The Future is What Happens When People Embrace Open Data

openData

Open data is a thing, an idea, and an ideal. Open data is one of those “superhero words” alongside its cousins the Cloud and Big Data. I like to call them superhero words because they are supernatural forces that seemingly defy definition and can’t be seen. Yet they provide very tangible value to their communities.

                                                 [1,2]

Open data boasts powers like omnipresence, super-flexibility, and hyper-prescience. All this, and it’s all free!

No free lunch?

Perhaps you have heard it said, “There is no free lunch.” Open data does challenge that idea when you look across the nation and see the power in providing civic data to people with the talent to make it come alive. According to an article in govtech, guidance exists that open data should be both “technically open” and “legally open”. Translation:  open data is machine- readable and licensed to allow use without restriction [3].

Local Superheroes

We embrace Open Data this in Norfolk, Virginia with our own superhero groups like Code for Hampton Roads and the Open Data Initiative, to name just two. Both of these help form the bedrock of people who have decided to engage with civic leadership to make our home a better place.

“Once you’ve got a wide audience, you can begin to use your open data to drive citizens to actually doing things with it and implementing broad change.”

Consider this fantastic story of people answering the call. The time is 2014 and a local Brigade of Code for America holds its annual hackathon to support the community. When you live in a place close to the water, travel routes quickly become choke points – that creates a problem for transit service schedules [4].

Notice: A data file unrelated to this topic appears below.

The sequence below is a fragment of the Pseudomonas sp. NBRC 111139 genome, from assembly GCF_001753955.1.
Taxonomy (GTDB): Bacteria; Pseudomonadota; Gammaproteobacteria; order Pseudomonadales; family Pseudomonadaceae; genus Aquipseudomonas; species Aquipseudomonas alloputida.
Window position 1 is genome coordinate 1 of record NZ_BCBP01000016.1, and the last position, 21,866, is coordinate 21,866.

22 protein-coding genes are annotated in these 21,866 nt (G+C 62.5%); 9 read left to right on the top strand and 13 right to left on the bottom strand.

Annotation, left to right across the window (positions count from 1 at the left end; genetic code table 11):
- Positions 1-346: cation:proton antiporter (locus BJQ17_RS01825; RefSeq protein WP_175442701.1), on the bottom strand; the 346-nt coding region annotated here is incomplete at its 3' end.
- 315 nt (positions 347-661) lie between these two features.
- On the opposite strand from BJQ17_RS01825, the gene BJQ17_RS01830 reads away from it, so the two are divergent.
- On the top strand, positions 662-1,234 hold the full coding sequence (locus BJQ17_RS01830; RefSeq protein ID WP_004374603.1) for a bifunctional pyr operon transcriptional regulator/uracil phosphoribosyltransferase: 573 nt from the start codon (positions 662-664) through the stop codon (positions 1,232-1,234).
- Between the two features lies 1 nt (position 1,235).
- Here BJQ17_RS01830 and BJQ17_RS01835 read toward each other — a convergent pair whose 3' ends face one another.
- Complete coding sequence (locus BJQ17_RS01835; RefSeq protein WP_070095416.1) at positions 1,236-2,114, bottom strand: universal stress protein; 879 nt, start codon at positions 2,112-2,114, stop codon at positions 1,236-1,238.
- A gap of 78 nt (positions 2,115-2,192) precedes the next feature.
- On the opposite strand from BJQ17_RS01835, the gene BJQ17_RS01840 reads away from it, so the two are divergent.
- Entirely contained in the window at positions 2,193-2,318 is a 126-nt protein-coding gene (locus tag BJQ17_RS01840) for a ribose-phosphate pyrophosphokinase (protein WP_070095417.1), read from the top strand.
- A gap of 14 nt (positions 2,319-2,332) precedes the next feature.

“find places where people with technical skills can make a difference” -Kevin Curry

This group of technical experts from Code for Hampton Roads decides to help put transit data to good use by creating a mobile app that provides actual bus arrival times accurate to within a minute or two. The cost to the city of Norfolk – opening a data port. The HRT Bus Finder app is still in use today, and the Brigade maintains it as a free, volunteer effort. {Truth be told, their weekly work usually does involve the cost of a pizza or two.}

Great work citizens! Keep it up. Do you want to be a superhero?

But be careful…citizens in action are unrelenting superheroes that just keep going and going. Thank goodness.

 

Cited Works:

1. [Image of Comic] By “Tales of Suspense #39” at The Grand Comics Database. Retrieved March 4, 2005., Fair use, https://en.wikipedia.org/w/index.php?curid=1569163.

2. [Image of Iron Man] At Marvel Comics’ official website. Retrieved May 21, 2010., Fair use, https://en.wikipedia.org/w/index.php?curid=27426317.

3. Shueh, J. (2014, March 17). Open data: What is it and why should you care [Web blog]. Retrieved from http://www.govtech.com/data/Got-Data-Make-it-Open-Data-with-These-Tips.html.

4. Grimes, C. (2014, July 23). Hampton Roads transit agencies turning to apps that provide real-time bus schedule information. The Daily Press. Retrieved from http://www.dailypress.com/news/traffic/dp-nws-regional-transit-apps-20140723-story.html.

Jay Gendron is a data scientist, business leader, artist, and author who lives in Norfolk, Virginia and writes about how good questions and compelling visualization make analytics accessible to decision makers. He is an award-winning speaker who has presented internationally. He is a member of Code for Hampton Roads and is proud of the work they do contributing skills to improve civic and municipal access to data. He is the founder of the Meetup “try.Py – Learn Python”.